These site-specific works by eight Hispanic artists addressed the unstable definition of this ethnic group in the U.S. and within institutions of “high” culture. “Revelaciones/Revelations: Hispanic Art of Evanescence” reflected critically on the museum in the expected way, but also proved extremely volatile, catalyzing events at this well-heeled campus that escaped the confines of the institution. Its one lasting artifact, the stunning catalogue, cannot capture these critical confrontations.

The seven-foot black walls of Daniel Martinez’s The Castle is Burning (all works 1993) transformed the center of the spacious Cornell quadrangle into intimidating corridors. This strategic remapping of public space was striking in itself, but the series of important events it precipitated could have been a spoof on the ramifications of public art. In addition to protests in the style of those surrounding Richard Serra’s Tilted Arc, racist graffiti and vandalism ultimately provoked a four-day sit-in by Hispanic students demanding the reform of university hiring, recruitment, and curriculum policies. In contrast to these events, the subtle interventions of “Revelaciones” marked the continua along which struggle is activated.

In a more traditionally cathartic vein, Maria Brito’s Merely a Player consisted of a sturdy plywood cube that one entered to find a maze. Moving through the cramped and discontinuous space, the solitary visitor came upon masks waiting on shelves or floating in sinks, and small objects, such as a family portrait in which the artist replaced her own face with that of the Virgin. In this little house, discarding and resuming an identity seemed like yet another womanly chore; eerily, the space’s laboratory-like elements suggested that an individual can be distilled into a vestige of a face and a handful of dirt.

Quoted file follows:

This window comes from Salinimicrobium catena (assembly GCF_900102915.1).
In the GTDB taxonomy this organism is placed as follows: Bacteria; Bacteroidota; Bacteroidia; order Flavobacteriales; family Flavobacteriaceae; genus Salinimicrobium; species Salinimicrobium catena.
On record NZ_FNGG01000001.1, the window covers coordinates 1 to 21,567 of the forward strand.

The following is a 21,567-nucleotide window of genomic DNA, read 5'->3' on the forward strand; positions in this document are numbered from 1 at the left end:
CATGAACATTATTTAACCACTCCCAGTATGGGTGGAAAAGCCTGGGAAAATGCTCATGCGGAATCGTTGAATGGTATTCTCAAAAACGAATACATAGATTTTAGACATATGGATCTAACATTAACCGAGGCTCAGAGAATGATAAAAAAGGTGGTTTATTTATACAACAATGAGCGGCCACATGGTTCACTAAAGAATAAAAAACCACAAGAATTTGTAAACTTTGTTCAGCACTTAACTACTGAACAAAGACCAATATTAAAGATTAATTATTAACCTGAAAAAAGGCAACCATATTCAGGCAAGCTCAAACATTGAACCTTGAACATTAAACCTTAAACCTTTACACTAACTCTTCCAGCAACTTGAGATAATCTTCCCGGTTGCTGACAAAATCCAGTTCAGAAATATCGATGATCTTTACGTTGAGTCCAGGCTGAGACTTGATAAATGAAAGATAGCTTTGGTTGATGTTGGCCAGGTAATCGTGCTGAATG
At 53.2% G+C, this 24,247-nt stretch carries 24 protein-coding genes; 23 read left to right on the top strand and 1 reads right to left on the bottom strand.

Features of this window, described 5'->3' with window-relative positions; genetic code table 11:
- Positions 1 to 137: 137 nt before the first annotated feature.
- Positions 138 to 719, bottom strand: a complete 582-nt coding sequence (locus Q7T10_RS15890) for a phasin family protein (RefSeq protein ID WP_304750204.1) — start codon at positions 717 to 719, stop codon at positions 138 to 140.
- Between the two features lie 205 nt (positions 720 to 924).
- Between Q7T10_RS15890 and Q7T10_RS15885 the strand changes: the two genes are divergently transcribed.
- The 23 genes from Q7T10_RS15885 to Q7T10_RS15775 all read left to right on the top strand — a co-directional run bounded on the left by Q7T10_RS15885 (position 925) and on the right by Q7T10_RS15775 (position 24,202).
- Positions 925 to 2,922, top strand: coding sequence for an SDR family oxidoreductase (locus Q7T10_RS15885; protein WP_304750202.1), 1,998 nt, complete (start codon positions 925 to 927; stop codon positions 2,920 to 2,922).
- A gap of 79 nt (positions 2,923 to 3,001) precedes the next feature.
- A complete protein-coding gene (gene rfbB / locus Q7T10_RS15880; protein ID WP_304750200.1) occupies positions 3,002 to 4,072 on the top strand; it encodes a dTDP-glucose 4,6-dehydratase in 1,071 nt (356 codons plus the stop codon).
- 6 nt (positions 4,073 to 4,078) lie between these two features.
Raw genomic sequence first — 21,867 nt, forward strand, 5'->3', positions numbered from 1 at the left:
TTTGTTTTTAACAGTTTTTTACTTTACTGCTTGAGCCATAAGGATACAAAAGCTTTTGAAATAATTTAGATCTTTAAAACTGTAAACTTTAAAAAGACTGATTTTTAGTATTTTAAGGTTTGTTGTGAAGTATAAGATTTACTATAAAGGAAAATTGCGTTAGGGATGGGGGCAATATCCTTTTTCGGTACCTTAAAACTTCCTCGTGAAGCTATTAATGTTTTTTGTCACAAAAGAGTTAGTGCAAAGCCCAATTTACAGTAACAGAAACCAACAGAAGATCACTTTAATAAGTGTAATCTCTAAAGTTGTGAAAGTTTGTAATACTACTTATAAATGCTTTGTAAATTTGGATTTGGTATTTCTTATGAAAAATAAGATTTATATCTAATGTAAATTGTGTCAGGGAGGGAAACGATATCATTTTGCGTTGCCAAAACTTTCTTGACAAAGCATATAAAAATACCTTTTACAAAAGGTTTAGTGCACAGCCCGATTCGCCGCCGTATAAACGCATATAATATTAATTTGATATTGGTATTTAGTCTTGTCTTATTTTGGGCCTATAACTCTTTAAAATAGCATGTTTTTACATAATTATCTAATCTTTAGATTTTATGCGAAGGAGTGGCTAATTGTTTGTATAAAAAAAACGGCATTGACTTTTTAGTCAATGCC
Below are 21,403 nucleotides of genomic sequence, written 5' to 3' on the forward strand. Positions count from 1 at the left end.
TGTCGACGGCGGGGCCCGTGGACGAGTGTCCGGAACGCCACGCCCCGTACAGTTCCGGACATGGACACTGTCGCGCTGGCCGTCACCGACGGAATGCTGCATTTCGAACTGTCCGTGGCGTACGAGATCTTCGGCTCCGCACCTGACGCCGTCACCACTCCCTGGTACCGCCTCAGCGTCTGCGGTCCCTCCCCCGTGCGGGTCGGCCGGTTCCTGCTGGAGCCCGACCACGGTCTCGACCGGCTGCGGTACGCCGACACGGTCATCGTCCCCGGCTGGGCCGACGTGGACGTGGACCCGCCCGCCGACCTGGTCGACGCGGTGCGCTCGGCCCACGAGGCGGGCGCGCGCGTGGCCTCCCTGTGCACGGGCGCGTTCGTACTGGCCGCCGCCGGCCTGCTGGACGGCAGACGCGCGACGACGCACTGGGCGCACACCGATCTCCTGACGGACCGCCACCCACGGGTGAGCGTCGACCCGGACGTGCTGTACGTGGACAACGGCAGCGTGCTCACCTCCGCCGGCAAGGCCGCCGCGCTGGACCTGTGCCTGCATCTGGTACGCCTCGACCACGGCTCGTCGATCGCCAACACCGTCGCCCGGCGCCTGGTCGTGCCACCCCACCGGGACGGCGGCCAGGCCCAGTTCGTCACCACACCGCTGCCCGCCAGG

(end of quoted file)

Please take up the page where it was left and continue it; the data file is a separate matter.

In Vanitas: Evidence, Ruin, and Regeneration, Amalia Mesa-Bains examined the museum’s stewardship of European and pre-Colombian art. That the museum’s notion of stewardship required the artist to glue down the many small objects used in the installation was the first evidence of conflicting agendas. In this piece, Mesa-Bains explored the memento mori quality of a work in the museum’s collection, a 17th-century Dutch painting entitled Still Life with Negro Boy, noting that the African slave is cast as a possession among other possessions. But as the artist herself pointed out, the museum willfully mislabeled the painting as Still Life with Portrait, attempting to mask her own critique.

Due to the pervasive tension between the artists and the university, I repeatedly mistook Raphael Montañez Ortiz’s statement that the university is a “bomb factory” to read that it is a “book factory.” Ortiz’s installation Explosive Ideas—Books and Bombs wired ticking time bombs to mountains of faded volumes. Freedom of expression, these dismal heaps suggested, requires the destruction, not protection, of the controversial books of twenty years ago—now evidence of faiths lost too recently even for nostalgia. Ortiz gracefully preempted one of his “Book Trial” performances to videotape the Hispanic students’ sit-in in the administration building, and this was shown on one of the monitors embedded in the book piles.

Outside the museum, echoing the forms of these buried books, was Rimer Cardillo’s work in the form of an indigenous Uruguayan burial mound, covered with spines of slate from New York State. That Cardillo’s quiet conflation of cultures should exist in the same space with the overt confrontation Martinez’s work provoked was emblematic of this show’s expansive interaction with the institution.

Laura U. Marks